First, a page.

A waitress pours a deep orange garlic soup onto a small calamari ring, olive oil, garnish greens and a pinch of black pepper.
It is only a few spoonfuls of tasty, tomatoey, garlicky goodness with a treat of slightly rare squid to finish.
For a main we order a Carrillera De Buey, which is slow-braised beef cheek in Pedro Ximenez sitting on a bed of cauliflower puree.
Not the prettiest of dishes for a photo but the beef cheek is very tender and the puree throws it into the “perfect winter food” category.
The Pedro Ximenez is a Spanish grape varietal that is also used to make an intensely sweet, rich and dark sherry often drunk as a dessert wine.
The slow braise is beautiful. But I have a low tolerance for sweet tastes and I personally find this dish too sweet for my liking.
Our second main is a Callos A La Madrilena – small bits of ox tripe, spicy chorizo and chickpeas in a rich tomato red sauce.
The chorizo gives a dose of spice to the tripe which is ordinarily subtle in taste. Cooked this way, the tripe is only there for its rubbery texture and I would have preferred the tripe in bold larger slices rather than puny bits.
It is a rustic Spanish dish that I would love to cook at home because it is comforting, tasty and best of all, we use the sourdough to mop up all the tasty tomato sauce.
But for my next TV dinner, I am tempted to ditch the chickpeas and turn this dish into an Italian plate of hearty tripe and chorizo spaghetti.
The dining room is crowded and the atmosphere convivial as tapas dining should be. My second meal at MoVida is just enjoyable as my first.
MoVida is a two-hatted restaurant.
I believe it is the originality of taste and flavours, delightful and clever combination of fresh ingredients in small doses that have won the critics over.
The graffiti and street art at Hosier Lane, Melbourne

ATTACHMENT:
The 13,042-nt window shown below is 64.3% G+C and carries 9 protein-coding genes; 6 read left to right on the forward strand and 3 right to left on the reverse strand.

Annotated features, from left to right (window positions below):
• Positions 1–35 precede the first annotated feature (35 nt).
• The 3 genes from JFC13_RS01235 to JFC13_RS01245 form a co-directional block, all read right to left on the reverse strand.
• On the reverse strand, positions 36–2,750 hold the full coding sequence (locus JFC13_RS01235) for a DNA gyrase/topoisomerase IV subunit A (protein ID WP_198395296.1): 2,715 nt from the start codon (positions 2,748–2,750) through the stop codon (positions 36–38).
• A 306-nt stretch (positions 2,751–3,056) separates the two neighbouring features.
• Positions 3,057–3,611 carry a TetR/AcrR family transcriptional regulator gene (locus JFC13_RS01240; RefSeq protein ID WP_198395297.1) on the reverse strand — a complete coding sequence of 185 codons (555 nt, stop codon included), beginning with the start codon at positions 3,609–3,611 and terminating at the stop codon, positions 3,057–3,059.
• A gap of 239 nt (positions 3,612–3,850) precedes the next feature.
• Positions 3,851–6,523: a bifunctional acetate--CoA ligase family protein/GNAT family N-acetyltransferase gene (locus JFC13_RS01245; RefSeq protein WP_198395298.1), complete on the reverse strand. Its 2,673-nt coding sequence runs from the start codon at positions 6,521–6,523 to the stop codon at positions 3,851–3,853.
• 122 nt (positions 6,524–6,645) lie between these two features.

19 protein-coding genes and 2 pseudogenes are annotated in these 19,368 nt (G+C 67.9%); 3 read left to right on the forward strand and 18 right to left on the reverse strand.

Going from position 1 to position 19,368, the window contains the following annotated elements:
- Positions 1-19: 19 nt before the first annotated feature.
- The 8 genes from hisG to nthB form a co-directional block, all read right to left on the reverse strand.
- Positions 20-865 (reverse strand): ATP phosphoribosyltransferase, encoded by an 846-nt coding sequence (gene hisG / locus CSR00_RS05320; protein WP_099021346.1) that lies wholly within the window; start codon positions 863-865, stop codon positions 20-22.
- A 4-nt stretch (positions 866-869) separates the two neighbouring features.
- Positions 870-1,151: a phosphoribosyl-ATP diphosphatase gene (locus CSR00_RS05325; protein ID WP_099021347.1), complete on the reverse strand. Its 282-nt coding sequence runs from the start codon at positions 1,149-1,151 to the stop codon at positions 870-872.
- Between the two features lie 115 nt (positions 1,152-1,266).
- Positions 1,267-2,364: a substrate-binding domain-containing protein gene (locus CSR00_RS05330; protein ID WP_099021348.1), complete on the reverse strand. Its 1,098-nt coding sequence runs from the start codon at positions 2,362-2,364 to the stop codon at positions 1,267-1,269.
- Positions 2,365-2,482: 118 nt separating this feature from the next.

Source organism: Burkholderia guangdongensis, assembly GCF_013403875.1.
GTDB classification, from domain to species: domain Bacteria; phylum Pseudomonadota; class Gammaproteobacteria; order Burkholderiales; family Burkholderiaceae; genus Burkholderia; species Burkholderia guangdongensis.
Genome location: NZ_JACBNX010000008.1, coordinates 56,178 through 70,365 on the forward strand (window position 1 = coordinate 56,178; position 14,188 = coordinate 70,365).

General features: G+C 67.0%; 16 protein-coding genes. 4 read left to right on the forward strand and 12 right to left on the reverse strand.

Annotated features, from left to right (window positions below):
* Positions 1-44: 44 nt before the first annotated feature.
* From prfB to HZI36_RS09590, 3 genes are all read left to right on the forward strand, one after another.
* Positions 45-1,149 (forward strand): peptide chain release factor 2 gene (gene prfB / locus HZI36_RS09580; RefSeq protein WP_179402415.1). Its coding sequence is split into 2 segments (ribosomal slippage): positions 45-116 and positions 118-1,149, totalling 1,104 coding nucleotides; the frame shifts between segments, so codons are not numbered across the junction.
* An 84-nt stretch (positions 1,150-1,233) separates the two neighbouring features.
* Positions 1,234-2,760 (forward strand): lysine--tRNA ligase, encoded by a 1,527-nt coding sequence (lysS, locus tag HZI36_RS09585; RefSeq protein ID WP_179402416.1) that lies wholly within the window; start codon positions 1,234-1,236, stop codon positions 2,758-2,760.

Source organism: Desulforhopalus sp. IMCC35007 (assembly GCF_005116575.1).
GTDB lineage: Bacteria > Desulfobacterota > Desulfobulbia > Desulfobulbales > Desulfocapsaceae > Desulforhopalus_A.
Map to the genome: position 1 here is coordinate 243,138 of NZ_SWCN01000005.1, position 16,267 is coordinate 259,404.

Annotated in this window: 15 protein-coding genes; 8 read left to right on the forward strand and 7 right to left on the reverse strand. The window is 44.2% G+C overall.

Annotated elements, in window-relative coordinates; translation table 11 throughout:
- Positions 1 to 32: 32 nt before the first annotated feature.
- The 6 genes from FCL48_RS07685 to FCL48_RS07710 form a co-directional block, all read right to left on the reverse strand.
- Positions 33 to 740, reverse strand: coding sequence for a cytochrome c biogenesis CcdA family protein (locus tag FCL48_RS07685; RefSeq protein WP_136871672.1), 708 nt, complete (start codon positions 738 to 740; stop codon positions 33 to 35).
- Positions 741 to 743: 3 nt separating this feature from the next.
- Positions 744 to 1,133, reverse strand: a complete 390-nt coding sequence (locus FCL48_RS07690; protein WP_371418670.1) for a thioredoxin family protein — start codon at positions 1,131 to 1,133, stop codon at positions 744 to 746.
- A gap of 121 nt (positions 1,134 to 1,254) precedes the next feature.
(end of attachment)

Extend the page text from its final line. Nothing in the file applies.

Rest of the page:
MoVida and MoVida Next Door are both located at Hosier Lane where the walls along this lane way are filled with the inspiration and passion of street artists.
Their graffiti, if at all it could be termed as such, is evocative and colourful. The images are a spectacle and it is interesting to see them turn a dull and grey wall into a colourful work of art within minutes.
Tourists and locals alike gather along this alleyway to take photos and admire these artists at work.
Here are more images of their street art which adds so much character and personality to Melbourne which I believe to be the most elegant city in Australia.
So dear readers, do you like eating a meal that is made up of small portions or do you prefer the traditional way of dining with an entree and a main course and do you have a favourite Spanish tapas to share with us?
1 Hosier Lane (off Flinders street)
Tel: +61 3 9663 3038
Open Monday to Sunday 12pm till late
Booking is recommended and maximum group is 6 people.
Chef’s banquet menu is $75 per person – a selection of 10 best dishes of the day (excludes dessert and beverages)
- The banquet menu is only available for parties of 4 or more.
- Parties of 5 or 6 are required to take the banquet menu.
- All dishes in the banquet menu are selected by the kitchen.